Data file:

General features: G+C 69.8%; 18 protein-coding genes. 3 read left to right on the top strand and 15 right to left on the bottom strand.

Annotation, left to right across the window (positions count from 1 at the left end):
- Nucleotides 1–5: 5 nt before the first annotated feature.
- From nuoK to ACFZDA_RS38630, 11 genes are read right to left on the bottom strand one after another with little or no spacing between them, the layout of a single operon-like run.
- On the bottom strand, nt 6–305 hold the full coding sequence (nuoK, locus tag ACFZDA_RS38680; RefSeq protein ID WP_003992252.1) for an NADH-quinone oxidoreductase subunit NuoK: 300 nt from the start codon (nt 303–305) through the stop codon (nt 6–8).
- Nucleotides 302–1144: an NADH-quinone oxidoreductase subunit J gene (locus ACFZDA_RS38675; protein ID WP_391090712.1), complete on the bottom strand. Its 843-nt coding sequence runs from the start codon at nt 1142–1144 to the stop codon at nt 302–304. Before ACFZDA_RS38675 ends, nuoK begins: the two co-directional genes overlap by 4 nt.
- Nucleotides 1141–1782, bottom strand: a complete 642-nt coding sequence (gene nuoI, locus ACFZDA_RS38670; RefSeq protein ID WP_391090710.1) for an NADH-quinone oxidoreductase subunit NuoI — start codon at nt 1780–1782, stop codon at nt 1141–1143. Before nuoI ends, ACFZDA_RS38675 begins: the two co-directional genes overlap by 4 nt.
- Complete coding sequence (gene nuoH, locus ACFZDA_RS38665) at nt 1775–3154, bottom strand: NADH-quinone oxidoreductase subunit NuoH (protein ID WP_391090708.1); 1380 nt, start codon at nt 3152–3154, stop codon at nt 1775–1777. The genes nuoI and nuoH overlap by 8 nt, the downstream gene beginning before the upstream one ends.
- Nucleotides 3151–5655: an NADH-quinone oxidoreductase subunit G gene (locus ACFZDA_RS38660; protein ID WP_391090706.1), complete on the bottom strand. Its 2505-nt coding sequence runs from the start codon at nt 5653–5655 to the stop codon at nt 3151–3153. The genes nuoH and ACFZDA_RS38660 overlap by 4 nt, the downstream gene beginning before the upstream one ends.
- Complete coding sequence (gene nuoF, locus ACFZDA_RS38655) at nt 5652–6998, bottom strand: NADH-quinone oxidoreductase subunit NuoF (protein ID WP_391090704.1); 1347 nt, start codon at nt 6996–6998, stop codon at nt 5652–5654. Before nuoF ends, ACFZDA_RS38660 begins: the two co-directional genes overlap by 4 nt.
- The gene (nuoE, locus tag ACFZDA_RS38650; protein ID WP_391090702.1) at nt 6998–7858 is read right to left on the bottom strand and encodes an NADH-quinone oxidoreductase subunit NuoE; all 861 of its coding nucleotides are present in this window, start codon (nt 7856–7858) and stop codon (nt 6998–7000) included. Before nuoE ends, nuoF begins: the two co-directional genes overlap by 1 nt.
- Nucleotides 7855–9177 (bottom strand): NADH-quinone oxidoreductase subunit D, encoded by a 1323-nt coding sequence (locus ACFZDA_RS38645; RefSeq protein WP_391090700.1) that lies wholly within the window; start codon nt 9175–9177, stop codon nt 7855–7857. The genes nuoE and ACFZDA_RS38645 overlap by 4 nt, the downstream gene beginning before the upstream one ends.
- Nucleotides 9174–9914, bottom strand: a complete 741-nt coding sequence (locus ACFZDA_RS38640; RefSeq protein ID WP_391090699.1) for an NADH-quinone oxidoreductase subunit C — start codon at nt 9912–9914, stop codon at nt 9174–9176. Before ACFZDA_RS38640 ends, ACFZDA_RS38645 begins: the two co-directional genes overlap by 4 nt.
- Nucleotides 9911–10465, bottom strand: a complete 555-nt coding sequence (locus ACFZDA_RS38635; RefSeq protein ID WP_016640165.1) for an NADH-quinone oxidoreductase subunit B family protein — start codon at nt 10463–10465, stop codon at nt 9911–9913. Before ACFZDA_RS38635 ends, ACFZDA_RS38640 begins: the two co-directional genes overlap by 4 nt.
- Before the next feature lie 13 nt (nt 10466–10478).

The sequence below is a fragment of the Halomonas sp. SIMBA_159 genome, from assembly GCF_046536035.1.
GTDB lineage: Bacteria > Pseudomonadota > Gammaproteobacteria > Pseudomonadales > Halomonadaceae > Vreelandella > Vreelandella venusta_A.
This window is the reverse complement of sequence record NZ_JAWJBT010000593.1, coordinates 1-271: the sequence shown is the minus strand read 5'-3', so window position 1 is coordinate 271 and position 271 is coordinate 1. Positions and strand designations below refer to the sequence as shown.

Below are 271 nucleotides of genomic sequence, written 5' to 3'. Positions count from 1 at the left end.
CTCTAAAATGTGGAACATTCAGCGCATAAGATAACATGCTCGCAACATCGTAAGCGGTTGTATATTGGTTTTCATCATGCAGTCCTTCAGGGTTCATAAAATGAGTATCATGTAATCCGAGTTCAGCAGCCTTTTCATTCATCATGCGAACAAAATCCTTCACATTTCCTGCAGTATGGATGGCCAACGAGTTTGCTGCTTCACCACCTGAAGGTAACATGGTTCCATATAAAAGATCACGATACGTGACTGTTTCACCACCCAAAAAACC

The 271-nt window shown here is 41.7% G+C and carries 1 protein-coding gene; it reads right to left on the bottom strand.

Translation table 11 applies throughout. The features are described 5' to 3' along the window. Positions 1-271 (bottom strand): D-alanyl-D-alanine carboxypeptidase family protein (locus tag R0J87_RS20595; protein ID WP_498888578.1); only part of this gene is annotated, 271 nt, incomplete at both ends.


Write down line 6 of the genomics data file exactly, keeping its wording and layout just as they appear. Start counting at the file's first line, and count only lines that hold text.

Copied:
- Nucleotides 302–1144: an NADH-quinone oxidoreductase subunit J gene (locus ACFZDA_RS38675; protein ID WP_391090712.1), complete on the bottom strand. Its 843-nt coding sequence runs from the start codon at nt 1142–1144 to the stop codon at nt 302–304. Before ACFZDA_RS38675 ends, nuoK begins: the two co-directional genes overlap by 4 nt.